2022 ICD-10-CM Code I69.911

Memory deficit following unspecified cerebrovascular disease

Version 2021

Valid for Submission

ICD-10:I69.911
Short Description:Memory deficit following unspecified cerebrovascular disease
Long Description:Memory deficit following unspecified cerebrovascular disease

Code Classification

  • Diseases of the circulatory system (I00–I99)
    • Cerebrovascular diseases (I60-I69)
      • Sequelae of cerebrovascular disease (I69)

I69.911 is a billable diagnosis code used to specify a medical diagnosis of memory deficit following unspecified cerebrovascular disease. The code I69.911 is valid during the fiscal year 2022 from October 01, 2021 through September 30, 2022 for the submission of HIPAA-covered transactions.

The ICD-10-CM code I69.911 might also be used to specify conditions or terms like memory deficit due to and following cerebrovascular disease.

Unspecified diagnosis codes like I69.911 are acceptable when clinical information is unknown or not available about a particular condition. Although a more specific code is preferable, unspecified codes should be used when such codes most accurately reflect what is known about a patient's condition. Specific diagnosis codes should not be used if not supported by the patient's medical record.

Index to Diseases and Injuries

The Index to Diseases and Injuries is an alphabetical listing of medical terms, with each term mapped to one or more ICD-10 code(s). The following references for the code I69.911 are found in the index:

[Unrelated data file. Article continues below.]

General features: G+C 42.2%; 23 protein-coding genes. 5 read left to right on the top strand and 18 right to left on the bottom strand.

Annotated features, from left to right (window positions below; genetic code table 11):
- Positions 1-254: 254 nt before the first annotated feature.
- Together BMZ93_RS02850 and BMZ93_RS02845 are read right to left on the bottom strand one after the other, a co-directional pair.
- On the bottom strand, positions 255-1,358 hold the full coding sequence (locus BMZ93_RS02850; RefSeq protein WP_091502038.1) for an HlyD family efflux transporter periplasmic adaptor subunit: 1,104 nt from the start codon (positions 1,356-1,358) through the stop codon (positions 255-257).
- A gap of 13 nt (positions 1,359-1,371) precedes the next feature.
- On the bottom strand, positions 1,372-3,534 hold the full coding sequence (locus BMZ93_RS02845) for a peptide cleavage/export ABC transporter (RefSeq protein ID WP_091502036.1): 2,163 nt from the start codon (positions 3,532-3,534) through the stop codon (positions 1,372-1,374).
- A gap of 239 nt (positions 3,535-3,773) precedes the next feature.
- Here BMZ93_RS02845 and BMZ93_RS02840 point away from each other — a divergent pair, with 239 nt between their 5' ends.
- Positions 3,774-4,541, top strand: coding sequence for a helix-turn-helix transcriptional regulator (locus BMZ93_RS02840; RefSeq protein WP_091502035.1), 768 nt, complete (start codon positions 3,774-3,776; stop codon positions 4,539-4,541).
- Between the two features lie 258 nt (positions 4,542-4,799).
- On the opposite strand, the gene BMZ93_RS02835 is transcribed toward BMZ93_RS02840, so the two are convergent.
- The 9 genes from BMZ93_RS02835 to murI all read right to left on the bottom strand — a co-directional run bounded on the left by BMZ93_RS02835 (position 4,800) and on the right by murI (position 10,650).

Approximate Synonyms

The following clinical terms are approximate synonyms or lay terms that might be used to identify the correct diagnosis code:

Replacement Code

I69911 replaces the following previously assigned ICD-10 code(s):

Convert I69.911 to ICD-9 Code

The General Equivalency Mapping (GEM) crosswalk indicates an approximate mapping between the ICD-10 code I69.911 its ICD-9 equivalent. The approximate mapping means there is not an exact match between the ICD-10 code and the ICD-9 code and the mapped code is not a precise representation of the original code.

Information for Patients


Memory

Every day, you have different experiences and you learn new things. Your brain cannot store all of that information, so it has to decide what is worth remembering. Memory is the process of storing and then remembering this information. There are different types of memory. Short-term memory stores information for a few seconds or minutes. Long-term memory stores it for a longer period of time.

Memory doesn't always work perfectly. As you grow older, it may take longer to remember things.

It's normal to forget things once in a while. We've all forgotten a name, where we put our keys, or if we locked the front door. If you are an older adult who forget things more often than others your age, you may have mild cognitive impairment. Forgetting how to use your phone or find your way home may be signs of a more serious problem, such as

If you're worried about your forgetfulness, see your health care provider.

NIH: National Institute on Aging


[Learn More in MedlinePlus]

Code History

  • FY 2021 - No Change, effective from 10/1/2020 through 9/30/2021
  • FY 2020 - No Change, effective from 10/1/2019 through 9/30/2020
  • FY 2019 - No Change, effective from 10/1/2018 through 9/30/2019
  • FY 2018 - No Change, effective from 10/1/2017 through 9/30/2018